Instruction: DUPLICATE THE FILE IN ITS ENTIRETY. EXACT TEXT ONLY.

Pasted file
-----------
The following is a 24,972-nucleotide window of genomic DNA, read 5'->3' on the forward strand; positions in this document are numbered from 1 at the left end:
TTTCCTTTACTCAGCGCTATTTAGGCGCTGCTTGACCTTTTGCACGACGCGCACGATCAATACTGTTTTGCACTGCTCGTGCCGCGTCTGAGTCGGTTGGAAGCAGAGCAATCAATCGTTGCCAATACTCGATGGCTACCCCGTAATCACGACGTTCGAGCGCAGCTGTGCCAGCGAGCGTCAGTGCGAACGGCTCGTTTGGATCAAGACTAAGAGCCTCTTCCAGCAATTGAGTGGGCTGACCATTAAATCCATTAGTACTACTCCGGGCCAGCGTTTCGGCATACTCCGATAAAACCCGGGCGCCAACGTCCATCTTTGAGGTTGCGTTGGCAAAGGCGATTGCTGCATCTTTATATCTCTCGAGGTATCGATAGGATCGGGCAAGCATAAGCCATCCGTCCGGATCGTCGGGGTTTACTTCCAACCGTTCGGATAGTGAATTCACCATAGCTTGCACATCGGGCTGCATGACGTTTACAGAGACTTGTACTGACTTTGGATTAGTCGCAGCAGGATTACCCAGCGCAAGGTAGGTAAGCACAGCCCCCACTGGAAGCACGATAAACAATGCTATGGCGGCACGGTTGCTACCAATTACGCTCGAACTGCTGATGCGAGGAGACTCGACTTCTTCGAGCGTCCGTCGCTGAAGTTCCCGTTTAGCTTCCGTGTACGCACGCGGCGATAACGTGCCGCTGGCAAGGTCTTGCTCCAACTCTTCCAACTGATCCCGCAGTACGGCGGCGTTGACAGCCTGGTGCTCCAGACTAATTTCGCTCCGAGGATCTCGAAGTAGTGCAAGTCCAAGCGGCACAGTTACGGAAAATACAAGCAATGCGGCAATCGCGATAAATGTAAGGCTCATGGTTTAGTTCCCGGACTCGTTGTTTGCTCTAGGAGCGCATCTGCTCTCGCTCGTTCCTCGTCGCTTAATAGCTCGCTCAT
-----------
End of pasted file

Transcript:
The following is a 24,972-nucleotide window of genomic DNA, read 5'->3' on the forward strand; positions in this document are numbered from 1 at the left end:
TTTCCTTTACTCAGCGCTATTTAGGCGCTGCTTGACCTTTTGCACGACGCGCACGATCAATACTGTTTTGCACTGCTCGTGCCGCGTCTGAGTCGGTTGGAAGCAGAGCAATCAATCGTTGCCAATACTCGATGGCTACCCCGTAATCACGACGTTCGAGCGCAGCTGTGCCAGCGAGCGTCAGTGCGAACGGCTCGTTTGGATCAAGACTAAGAGCCTCTTCCAGCAATTGAGTGGGCTGACCATTAAATCCATTAGTACTACTCCGGGCCAGCGTTTCGGCATACTCCGATAAAACCCGGGCGCCAACGTCCATCTTTGAGGTTGCGTTGGCAAAGGCGATTGCTGCATCTTTATATCTCTCGAGGTATCGATAGGATCGGGCAAGCATAAGCCATCCGTCCGGATCGTCGGGGTTTACTTCCAACCGTTCGGATAGTGAATTCACCATAGCTTGCACATCGGGCTGCATGACGTTTACAGAGACTTGTACTGACTTTGGATTAGTCGCAGCAGGATTACCCAGCGCAAGGTAGGTAAGCACAGCCCCCACTGGAAGCACGATAAACAATGCTATGGCGGCACGGTTGCTACCAATTACGCTCGAACTGCTGATGCGAGGAGACTCGACTTCTTCGAGCGTCCGTCGCTGAAGTTCCCGTTTAGCTTCCGTGTACGCACGCGGCGATAACGTGCCGCTGGCAAGGTCTTGCTCCAACTCTTCCAACTGATCCCGCAGTACGGCGGCGTTGACAGCCTGGTGCTCCAGACTAATTTCGCTCCGAGGATCTCGAAGTAGTGCAAGTCCAAGCGGCACAGTTACGGAAAATACAAGCAATGCGGCAATCGCGATAAATGTAAGGCTCATGGTTTAGTTCCCGGACTCGTTGTTTGCTCTAGGAGCGCATCTGCTCTCGCTCGTTCCTCGTCGCTTAATAGCTCGCTCAT